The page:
Victoria kayaker seeks record for fastest circumnavigation of Vancouver Island

A Victoria man is paddling against some of the roughest seas of the West Coast as he attempts to break the world record for fastest circumnavigation of Vancouver Island by sea kayak.

Jerome Truran, 57, embarked on the ambitious 1,150-kilometre journey from Port Hardy, near the northernmost tip of the island at about 4 p.m. Wednesday.

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The kayaker, who is paddling unassisted, must cover about 75 kilometres per day to reach his goal.

Truran wants to beat the record of 15 days, 11 hours and 47 minutes set in June 2011 by Comox adventurer Colin Angus, who circumnavigated the island in a sliding-seat row boat that he designed and built.

Angus, who knows Truran, said he doesn’t mind that his friend wants to steal the title he has held for two years.

“It’s all in the spirit of fun and challenging ourselves,” Angus said with a laugh. “He’s an incredible paddler.”

According to his GPS tracker, Truran successfully navigated the coast of Brooks Peninsula on Saturday, a notoriously challenging section dubbed the “Cape of Storms” in the 18th century by British explorer Capt. James Cook for its unforgiving weather.

“You get weather systems that seem to congregate around there and create rough conditions,” said Angus, adding that the region’s sheer cliffs and confused seas also make it particularly treacherous.

Although he has a cellphone, Truran was outside of the coverage area and could not be reached for comment during the weekend.

But the kayaker blogged about his preparations for the trip, writing that he has dreamed about circumnavigating Vancouver Island by sea kayak for many years.

“At 57, I’m not getting any younger and kinda curious to see if this old horse still has the power,” he wrote.

Originally from South Africa, Truran is no stranger to paddling dangerous waters, according to friends. In his youth, he raced rivers infested with crocodiles and hippos. When South Africa was barred from international competition, Truran, who has a British passport, competed with the British team in races around the world.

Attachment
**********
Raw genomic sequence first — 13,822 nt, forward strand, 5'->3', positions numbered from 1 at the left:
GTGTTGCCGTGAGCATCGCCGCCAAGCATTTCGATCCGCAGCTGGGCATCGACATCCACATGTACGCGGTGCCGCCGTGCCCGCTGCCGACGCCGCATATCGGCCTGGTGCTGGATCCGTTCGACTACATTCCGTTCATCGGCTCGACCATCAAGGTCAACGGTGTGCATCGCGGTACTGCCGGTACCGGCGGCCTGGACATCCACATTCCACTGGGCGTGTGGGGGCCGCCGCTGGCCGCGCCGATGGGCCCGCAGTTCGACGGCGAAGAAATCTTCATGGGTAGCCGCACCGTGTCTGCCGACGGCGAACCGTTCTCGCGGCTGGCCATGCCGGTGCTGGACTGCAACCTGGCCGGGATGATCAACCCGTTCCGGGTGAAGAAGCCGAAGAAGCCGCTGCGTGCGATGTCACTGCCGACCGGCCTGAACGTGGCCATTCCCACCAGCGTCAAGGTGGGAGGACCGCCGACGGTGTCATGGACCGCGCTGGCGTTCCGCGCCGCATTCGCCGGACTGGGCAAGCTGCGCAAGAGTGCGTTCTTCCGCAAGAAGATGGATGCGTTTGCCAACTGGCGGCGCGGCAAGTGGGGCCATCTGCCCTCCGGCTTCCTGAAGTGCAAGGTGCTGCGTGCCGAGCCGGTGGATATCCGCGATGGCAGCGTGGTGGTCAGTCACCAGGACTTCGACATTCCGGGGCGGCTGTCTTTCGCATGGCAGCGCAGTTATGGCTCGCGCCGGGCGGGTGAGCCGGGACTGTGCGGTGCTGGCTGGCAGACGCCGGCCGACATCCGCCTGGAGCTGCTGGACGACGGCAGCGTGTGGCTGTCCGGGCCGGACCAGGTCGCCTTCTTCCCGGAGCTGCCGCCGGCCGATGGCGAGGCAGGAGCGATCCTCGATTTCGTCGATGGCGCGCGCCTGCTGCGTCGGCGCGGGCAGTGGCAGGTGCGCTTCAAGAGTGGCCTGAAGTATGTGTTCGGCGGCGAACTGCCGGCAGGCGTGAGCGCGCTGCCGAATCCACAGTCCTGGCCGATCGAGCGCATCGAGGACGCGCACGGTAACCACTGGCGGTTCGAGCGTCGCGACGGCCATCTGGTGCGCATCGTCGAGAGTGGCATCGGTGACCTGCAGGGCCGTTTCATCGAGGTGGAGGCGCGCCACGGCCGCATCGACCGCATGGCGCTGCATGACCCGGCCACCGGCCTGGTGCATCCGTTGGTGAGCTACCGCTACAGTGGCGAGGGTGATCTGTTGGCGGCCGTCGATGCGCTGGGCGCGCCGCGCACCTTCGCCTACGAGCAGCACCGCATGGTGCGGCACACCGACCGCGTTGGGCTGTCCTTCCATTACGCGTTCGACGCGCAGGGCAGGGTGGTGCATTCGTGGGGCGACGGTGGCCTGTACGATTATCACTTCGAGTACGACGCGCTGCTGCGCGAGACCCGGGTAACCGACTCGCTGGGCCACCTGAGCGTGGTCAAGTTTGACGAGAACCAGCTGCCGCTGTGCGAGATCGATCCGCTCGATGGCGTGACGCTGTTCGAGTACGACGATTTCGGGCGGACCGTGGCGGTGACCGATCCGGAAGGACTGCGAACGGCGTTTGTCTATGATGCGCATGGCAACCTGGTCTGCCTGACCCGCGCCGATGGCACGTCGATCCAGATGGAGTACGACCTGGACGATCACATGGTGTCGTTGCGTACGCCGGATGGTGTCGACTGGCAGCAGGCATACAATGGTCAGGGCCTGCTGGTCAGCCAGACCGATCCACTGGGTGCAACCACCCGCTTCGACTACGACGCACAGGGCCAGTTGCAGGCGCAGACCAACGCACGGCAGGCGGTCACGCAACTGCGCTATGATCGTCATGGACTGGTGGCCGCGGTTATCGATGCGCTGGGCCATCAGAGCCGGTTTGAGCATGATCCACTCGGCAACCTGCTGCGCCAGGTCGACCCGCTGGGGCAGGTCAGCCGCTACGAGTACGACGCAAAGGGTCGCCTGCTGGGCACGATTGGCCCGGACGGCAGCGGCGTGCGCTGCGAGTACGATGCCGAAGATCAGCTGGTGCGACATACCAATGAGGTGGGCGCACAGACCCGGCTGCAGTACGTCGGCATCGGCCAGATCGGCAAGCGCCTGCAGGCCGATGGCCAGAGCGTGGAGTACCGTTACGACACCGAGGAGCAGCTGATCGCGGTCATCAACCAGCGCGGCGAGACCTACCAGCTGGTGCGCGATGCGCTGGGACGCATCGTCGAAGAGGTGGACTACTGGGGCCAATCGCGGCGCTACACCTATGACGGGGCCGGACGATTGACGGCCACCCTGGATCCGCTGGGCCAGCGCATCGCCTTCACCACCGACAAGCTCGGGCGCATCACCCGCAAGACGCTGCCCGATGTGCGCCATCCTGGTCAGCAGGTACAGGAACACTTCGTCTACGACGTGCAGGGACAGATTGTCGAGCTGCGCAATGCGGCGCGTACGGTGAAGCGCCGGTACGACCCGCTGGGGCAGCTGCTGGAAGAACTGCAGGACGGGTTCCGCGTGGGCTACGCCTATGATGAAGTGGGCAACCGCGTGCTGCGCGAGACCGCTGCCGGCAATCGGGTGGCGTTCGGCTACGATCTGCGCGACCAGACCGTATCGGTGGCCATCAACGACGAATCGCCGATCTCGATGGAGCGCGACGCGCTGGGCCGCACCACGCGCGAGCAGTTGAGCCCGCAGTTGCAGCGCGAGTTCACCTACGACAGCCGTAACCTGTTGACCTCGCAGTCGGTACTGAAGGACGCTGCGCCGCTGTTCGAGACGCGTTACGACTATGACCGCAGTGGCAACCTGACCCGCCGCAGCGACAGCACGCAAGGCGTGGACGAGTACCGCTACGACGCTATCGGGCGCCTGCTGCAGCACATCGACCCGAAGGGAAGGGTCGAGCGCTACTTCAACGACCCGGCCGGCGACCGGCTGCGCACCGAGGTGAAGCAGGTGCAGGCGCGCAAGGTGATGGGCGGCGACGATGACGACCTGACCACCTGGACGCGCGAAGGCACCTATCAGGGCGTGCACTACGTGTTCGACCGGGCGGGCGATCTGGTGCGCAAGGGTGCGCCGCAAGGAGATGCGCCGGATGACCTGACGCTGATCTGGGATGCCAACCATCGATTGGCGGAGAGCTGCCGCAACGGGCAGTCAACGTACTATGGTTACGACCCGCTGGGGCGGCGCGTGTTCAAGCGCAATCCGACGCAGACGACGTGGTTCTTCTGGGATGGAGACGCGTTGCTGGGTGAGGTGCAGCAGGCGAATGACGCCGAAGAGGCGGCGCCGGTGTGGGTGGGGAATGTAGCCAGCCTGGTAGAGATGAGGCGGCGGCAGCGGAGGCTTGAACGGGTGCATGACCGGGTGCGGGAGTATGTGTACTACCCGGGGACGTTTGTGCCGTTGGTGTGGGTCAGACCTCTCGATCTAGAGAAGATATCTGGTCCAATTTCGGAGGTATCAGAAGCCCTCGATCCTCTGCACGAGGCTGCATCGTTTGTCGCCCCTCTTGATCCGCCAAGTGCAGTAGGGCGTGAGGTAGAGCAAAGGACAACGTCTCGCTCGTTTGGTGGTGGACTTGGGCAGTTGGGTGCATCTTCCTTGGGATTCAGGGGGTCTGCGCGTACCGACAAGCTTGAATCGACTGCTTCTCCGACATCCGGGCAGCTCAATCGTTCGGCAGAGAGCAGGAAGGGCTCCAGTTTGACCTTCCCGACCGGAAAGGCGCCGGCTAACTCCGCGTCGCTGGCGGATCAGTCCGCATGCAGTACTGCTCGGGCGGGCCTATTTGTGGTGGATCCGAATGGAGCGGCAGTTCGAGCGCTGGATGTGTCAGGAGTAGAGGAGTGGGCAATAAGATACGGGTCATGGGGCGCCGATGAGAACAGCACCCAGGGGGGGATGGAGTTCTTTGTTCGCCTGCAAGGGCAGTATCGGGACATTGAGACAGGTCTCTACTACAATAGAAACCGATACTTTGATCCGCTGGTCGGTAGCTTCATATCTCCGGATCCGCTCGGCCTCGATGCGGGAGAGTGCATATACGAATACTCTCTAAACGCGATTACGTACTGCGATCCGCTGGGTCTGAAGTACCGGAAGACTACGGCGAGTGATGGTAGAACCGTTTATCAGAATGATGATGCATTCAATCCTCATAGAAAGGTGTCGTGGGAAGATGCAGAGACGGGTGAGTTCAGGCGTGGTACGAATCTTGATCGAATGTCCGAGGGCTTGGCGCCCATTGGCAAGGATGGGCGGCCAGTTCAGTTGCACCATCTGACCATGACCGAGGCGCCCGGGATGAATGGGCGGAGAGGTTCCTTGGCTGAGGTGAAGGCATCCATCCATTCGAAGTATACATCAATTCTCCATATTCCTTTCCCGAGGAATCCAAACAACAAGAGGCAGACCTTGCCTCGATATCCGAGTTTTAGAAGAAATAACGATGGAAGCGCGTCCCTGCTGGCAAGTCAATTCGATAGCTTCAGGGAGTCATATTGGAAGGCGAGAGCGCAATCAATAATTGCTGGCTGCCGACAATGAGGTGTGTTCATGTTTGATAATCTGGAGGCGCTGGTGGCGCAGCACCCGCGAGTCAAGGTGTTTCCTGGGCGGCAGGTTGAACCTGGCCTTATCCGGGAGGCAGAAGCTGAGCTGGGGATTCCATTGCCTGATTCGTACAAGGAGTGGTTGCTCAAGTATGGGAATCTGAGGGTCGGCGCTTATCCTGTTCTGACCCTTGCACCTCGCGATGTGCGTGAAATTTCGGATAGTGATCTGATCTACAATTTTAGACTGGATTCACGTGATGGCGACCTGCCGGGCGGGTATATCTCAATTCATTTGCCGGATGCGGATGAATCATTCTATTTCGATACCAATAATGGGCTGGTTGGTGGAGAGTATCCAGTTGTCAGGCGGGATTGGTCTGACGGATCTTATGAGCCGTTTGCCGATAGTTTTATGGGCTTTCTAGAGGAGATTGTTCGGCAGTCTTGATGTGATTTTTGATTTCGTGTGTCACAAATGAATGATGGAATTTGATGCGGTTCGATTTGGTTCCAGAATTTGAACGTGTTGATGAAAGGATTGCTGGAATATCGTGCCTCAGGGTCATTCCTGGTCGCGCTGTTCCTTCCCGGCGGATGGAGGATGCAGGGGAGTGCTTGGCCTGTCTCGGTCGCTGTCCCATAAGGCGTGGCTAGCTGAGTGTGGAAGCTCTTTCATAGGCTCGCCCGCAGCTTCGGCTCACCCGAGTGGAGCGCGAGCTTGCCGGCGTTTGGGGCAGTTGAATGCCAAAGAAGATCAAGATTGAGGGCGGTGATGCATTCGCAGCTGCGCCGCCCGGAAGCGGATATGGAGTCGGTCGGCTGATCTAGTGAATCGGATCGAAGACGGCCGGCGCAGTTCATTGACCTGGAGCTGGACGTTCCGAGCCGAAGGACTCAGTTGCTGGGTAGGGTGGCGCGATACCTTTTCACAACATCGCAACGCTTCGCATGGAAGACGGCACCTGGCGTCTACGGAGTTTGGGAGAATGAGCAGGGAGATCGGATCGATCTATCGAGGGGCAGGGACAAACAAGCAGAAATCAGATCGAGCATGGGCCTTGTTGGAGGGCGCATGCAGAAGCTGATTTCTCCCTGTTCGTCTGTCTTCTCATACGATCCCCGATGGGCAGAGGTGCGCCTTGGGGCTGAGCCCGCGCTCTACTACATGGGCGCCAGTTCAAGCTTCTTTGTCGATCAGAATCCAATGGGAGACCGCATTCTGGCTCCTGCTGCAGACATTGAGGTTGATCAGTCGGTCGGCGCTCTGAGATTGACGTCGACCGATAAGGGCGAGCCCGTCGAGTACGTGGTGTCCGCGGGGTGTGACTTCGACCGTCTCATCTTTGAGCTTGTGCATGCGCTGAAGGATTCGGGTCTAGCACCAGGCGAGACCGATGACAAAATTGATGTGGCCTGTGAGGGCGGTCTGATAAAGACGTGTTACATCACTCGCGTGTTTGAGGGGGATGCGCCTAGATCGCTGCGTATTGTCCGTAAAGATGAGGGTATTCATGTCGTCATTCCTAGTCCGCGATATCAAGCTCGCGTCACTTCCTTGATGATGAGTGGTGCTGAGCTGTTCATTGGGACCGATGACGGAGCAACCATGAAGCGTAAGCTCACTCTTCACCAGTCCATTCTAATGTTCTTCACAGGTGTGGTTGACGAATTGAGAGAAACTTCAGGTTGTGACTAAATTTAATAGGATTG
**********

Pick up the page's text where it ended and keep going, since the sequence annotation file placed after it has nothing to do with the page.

In 1985, at age 29, Truran was the only kayaker in a 14-person crew to escape injury-free when they navigated the menacing Black Canyon, a dangerous 25 kilometre-stretch of whitewater on the Apurimac River in southern Peru. The crew’s experience was documented in a 1989 bestselling book Running the Amazon.

Longtime friend Rob Hansen of Campbell River described Truran as a “legend in the kayaking world.” Hansen, a fellow South African and kayaker, met Truran in 1988 when the two tackled Africa’s Zambezi River.

“He’s obviously got a knack for pulling off marathon-type paddles,” said Hansen.

Truran could face many hurdles as he continues his journey, from muscle fatigue to sleep deprivation.

With the marathon distances he is paddling each day, Truran needs to consume about 5,000 calories a day, Hansen said. His boat is packed with freeze-dried food, protein powder, cans of tuna and about 14 litres of drinking water.

Bob Putnam, co-owner of Vancouver’s Deep Cove Canoe and Kayak Centre, sponsored Truran by donating a more stable kayak than the one he previously owned. Putnam said he has no doubts the accomplished kayaker will beat the record.

‘He’s essentially unsinkable,” said Putnam. “You could probably hit Jerome with a baseball bat and he would go into the water and pop back up.”

To follow Truran and track him on the rest of his trip, visit his blog

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